New Maine Fire Chief Has Big EMS Plans

They include a paramedic intercept program & a community paramedic program


 
 

Nick Sambides Jr., Bangor Daily News | | Monday, November 19, 2012


MILLINOCKET, Maine -- New Fire Chief Andrew Turcotte has a lot of plans for his department, he says, and some are very ambitious.

In an overview gleaned from his first 1 1/2 months as replacement for Chief Wayne Campbell, who retired June 30 after 42 years on the job, the 32-year-old East Millinocket native sees a need for several changes within the department. Some of his ideas are ambitious, but he hopes to use grant money instead of directly burdening local taxpayers, he said.

"The goal is to try to do more with less, and that is the most difficult challenge," Turcotte said Thursday. "But that is true with most any municipal service throughout the state."

Turcotte's plans include:

  • A community paramedic program. Millinocket's paramedics and emergency medical technicians would collaborate with area medical centers, particularly Millinocket Regional Hospital, to provide "much-needed outreach to our high risk, most vulnerable population" -- the town's elderly or chronically ill. The outreach would include patient assessments, blood pressure and glucose screenings, and aid in vaccination administration and medication reconciliation and management. Firefighters could do home safety checks and work with social service agencies and patients' doctors, Turcotte said. The program would improve community health and "help save health care dollars by preventing unnecessary ambulance transports, emergency department visits and hospital re-admissions," Turcotte said.
  • Establishing a paramedic intercept program that would "provide advanced life support personnel and equipment as needed for other communities [fire departments] that may need assistance for patients that require more advanced life support measures," Turcotte said.
  • Increasing regionalized firefighter training, better defining mutual aid agreements with other towns, and recruiting and retaining more call-department firefighters.


Millinocket has eight full-time staff and about 20 active call firefighters, part-timers paid to work large-scale emergencies. They handle about 1,000 calls annually, including about 100 fire calls. The rest are medical calls handled by the department's ambulances, Turcotte said.

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Lincoln Fire Chief Phil Dawson, whose department is about the size of Millinocket's, sympathized with Turcotte's goals.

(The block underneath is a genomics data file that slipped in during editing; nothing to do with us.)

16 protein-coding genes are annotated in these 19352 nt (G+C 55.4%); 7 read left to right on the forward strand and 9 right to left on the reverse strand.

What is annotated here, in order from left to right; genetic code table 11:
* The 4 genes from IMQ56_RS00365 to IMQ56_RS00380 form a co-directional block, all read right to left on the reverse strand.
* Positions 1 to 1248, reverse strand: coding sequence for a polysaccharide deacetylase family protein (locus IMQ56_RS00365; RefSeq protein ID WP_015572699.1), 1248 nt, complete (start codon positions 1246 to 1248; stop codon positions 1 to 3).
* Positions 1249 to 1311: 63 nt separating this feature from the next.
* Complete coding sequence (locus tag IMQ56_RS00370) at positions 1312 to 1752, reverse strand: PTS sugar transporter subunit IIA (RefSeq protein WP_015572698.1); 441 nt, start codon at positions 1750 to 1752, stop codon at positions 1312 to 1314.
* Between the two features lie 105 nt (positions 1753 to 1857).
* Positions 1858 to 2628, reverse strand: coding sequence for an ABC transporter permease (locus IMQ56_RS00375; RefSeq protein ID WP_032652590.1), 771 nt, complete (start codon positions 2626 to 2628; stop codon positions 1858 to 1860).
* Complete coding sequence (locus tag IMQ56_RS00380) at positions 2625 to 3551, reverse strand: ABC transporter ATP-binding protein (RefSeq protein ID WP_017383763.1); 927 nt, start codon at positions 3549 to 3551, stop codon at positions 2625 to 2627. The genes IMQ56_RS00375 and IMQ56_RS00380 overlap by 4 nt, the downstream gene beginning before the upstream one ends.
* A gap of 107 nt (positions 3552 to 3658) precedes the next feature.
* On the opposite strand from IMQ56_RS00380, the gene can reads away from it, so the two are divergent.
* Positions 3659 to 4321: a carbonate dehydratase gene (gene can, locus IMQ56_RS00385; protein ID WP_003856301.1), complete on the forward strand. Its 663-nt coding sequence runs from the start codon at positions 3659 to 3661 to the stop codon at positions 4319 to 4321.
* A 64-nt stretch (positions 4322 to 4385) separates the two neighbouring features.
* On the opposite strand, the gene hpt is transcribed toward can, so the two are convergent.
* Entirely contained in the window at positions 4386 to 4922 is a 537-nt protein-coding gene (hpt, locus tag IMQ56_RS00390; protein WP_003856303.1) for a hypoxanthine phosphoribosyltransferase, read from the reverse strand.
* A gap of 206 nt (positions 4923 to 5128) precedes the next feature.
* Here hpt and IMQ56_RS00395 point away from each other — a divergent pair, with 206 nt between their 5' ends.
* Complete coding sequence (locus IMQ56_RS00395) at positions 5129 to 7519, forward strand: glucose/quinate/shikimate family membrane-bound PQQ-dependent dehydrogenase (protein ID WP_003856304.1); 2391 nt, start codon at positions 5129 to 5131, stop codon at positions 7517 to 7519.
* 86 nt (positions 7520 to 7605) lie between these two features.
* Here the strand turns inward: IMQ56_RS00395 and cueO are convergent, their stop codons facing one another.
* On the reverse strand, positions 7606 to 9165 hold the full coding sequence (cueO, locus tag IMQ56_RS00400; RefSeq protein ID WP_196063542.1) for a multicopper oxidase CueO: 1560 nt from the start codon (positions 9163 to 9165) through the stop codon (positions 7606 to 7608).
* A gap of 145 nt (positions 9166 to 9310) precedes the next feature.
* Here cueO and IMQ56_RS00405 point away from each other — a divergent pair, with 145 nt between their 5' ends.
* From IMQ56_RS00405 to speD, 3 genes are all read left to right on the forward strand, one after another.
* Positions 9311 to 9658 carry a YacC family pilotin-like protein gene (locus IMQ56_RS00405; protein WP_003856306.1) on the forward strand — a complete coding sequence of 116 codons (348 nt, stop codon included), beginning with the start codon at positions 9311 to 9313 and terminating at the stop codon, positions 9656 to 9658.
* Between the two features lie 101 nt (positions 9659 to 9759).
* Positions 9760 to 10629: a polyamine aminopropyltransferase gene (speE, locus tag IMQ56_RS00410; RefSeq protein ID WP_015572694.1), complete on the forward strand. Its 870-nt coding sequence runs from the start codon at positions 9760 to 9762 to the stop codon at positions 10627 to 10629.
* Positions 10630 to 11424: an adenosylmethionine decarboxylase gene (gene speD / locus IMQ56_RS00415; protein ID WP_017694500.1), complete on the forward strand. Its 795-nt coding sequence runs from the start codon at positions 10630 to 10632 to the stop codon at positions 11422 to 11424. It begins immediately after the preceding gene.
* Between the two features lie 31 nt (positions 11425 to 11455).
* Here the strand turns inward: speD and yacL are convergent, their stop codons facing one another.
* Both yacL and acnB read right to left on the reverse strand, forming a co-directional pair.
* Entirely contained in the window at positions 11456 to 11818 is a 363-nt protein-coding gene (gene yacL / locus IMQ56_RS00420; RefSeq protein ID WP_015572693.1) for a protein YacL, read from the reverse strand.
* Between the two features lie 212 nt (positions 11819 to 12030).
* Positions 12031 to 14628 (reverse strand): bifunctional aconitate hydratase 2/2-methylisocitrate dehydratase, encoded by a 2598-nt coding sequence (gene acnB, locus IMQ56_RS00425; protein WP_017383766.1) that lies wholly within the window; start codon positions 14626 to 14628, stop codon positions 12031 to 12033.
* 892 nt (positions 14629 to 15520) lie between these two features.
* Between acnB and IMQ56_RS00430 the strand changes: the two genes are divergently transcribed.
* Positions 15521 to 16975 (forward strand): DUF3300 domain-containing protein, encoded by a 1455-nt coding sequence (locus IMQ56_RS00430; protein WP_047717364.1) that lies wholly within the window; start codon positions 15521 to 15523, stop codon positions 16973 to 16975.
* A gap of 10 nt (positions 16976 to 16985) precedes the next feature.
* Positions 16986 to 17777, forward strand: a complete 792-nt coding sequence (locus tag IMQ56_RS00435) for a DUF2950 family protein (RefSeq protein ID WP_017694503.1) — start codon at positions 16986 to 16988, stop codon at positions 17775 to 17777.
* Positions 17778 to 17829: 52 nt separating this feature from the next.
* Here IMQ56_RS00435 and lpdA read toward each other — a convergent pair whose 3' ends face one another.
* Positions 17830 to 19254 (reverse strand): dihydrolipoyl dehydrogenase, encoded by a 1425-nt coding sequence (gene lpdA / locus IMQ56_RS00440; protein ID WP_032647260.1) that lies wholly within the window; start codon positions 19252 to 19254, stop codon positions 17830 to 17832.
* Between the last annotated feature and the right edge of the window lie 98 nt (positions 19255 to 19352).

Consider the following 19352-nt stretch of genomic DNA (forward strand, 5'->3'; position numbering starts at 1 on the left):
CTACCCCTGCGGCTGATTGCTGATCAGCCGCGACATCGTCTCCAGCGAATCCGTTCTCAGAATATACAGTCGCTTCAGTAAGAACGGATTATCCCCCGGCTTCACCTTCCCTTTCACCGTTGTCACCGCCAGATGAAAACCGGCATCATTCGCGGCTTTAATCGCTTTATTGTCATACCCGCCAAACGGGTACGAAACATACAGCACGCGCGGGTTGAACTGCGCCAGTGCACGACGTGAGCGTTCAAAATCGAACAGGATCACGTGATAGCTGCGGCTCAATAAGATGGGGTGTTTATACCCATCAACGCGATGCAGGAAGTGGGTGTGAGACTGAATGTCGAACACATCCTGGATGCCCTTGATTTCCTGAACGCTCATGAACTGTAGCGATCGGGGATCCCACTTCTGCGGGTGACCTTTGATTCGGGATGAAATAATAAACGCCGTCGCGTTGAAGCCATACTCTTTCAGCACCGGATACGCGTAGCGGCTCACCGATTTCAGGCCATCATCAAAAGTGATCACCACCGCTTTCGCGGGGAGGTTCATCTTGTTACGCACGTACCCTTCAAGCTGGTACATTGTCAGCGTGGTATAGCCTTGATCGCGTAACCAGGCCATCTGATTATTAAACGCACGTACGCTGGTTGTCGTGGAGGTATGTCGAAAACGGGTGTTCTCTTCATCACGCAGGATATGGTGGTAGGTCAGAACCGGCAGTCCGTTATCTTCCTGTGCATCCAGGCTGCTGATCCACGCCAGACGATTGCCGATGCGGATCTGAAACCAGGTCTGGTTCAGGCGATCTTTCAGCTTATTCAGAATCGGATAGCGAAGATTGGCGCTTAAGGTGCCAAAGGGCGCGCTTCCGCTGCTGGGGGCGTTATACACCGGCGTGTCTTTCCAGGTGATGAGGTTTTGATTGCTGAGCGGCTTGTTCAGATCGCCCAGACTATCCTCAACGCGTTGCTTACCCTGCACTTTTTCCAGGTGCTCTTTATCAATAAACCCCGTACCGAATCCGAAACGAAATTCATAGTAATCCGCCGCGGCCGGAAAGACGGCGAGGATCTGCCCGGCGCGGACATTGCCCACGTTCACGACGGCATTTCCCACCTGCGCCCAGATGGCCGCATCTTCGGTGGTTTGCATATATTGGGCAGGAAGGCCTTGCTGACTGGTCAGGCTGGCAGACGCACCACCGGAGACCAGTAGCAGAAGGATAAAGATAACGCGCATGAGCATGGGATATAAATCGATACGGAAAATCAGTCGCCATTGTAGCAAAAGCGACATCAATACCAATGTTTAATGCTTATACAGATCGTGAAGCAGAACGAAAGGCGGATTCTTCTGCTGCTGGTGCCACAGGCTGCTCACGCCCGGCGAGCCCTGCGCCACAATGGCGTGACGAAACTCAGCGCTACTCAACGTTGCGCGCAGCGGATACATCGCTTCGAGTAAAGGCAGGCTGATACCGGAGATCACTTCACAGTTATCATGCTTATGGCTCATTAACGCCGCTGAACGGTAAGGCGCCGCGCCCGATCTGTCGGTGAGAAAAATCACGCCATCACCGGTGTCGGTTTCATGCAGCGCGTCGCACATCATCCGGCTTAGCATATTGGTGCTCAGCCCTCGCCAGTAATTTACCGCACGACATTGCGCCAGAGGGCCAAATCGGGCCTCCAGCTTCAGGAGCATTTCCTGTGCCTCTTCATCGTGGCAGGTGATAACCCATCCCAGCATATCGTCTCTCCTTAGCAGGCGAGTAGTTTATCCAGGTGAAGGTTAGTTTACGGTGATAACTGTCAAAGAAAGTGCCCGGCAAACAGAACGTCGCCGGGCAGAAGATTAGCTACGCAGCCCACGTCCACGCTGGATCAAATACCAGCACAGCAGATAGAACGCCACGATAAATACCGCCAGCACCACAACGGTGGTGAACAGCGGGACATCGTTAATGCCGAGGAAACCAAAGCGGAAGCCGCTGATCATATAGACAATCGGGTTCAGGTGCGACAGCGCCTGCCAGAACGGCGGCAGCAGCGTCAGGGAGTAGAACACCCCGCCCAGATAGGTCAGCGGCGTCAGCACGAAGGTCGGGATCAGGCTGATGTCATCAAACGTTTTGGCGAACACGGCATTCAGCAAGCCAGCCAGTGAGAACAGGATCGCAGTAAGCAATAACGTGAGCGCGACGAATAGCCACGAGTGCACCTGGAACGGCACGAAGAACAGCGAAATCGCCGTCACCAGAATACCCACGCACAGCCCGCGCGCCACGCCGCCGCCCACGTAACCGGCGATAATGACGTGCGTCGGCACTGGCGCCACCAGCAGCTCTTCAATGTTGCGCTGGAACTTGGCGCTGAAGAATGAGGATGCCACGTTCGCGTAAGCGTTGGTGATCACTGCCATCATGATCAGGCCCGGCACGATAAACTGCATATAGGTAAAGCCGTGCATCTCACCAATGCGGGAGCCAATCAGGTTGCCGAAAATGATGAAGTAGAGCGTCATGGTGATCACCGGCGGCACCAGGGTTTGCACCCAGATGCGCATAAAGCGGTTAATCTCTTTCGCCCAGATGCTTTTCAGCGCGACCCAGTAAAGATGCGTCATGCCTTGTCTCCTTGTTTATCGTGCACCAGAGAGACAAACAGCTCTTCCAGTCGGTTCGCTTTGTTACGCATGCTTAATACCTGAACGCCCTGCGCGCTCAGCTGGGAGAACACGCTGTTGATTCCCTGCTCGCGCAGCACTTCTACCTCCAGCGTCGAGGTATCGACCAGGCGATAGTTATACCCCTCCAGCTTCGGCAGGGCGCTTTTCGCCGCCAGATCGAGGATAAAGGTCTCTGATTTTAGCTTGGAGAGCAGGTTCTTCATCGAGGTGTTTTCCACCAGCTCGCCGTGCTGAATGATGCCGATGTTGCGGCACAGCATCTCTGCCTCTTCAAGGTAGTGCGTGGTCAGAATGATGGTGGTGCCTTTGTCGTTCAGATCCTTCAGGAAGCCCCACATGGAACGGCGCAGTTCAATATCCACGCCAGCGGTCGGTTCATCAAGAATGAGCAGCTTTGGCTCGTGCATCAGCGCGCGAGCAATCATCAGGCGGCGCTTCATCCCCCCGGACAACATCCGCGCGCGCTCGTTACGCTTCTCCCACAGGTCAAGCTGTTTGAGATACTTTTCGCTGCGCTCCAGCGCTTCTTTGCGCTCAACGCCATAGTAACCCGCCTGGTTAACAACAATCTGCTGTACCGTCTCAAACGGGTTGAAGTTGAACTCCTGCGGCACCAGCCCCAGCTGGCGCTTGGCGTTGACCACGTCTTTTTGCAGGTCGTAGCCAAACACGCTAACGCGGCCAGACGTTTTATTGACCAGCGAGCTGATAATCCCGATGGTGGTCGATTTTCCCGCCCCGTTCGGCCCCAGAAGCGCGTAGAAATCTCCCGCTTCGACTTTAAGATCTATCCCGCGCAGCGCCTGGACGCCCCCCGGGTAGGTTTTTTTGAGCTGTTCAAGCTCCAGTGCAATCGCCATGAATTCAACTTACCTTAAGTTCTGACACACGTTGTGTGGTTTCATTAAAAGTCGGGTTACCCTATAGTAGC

"We are looking for call and volunteer firefighters all the time. It's a constant need, especially in communities that are aging and have fewer young people living in them," said Dawson, who also runs Howland's volunteer department.

A former LifeFlight of Maine medic who served for three years as fire chief and director of emergency medical services in Kennebunk, Turcotte is "highly regarded, especially in the EMS field," Dawson said.

"He is a guy with a lot of energy and intelligence who can bring a fresh look to that place [Millinocket]," Dawson added.

Turcotte also wants to replace outdated equipment; examine the town fire station, an aging building, for improvement; and establish a capital outlay program to set aside money annually for equipment purchases. Firefighters presently request funds for equipment on an as-needed basis, he said.

"We don't have any dire needs [for new equipment] right now," Turcotte said.

A new fire engine, the department's first such purchase since 1984, is due in January. Turcotte said he would like to see the revenue generated by the town's ambulance services allocated annually to new equipment purchases instead of going into the town's general fund.

One area that won't need any significant change, Turcotte said, is the fire prevention programs Deputy Chief Thomas Malcolm oversees. Those are very strong, Turcotte said, and help account for the relatively few fires that occur in town.

"We are able to reach all audiences in the community and focus on vulnerable populations," Turcotte said, "and we don't do it only in October [fire prevention month]. We do it year-round."



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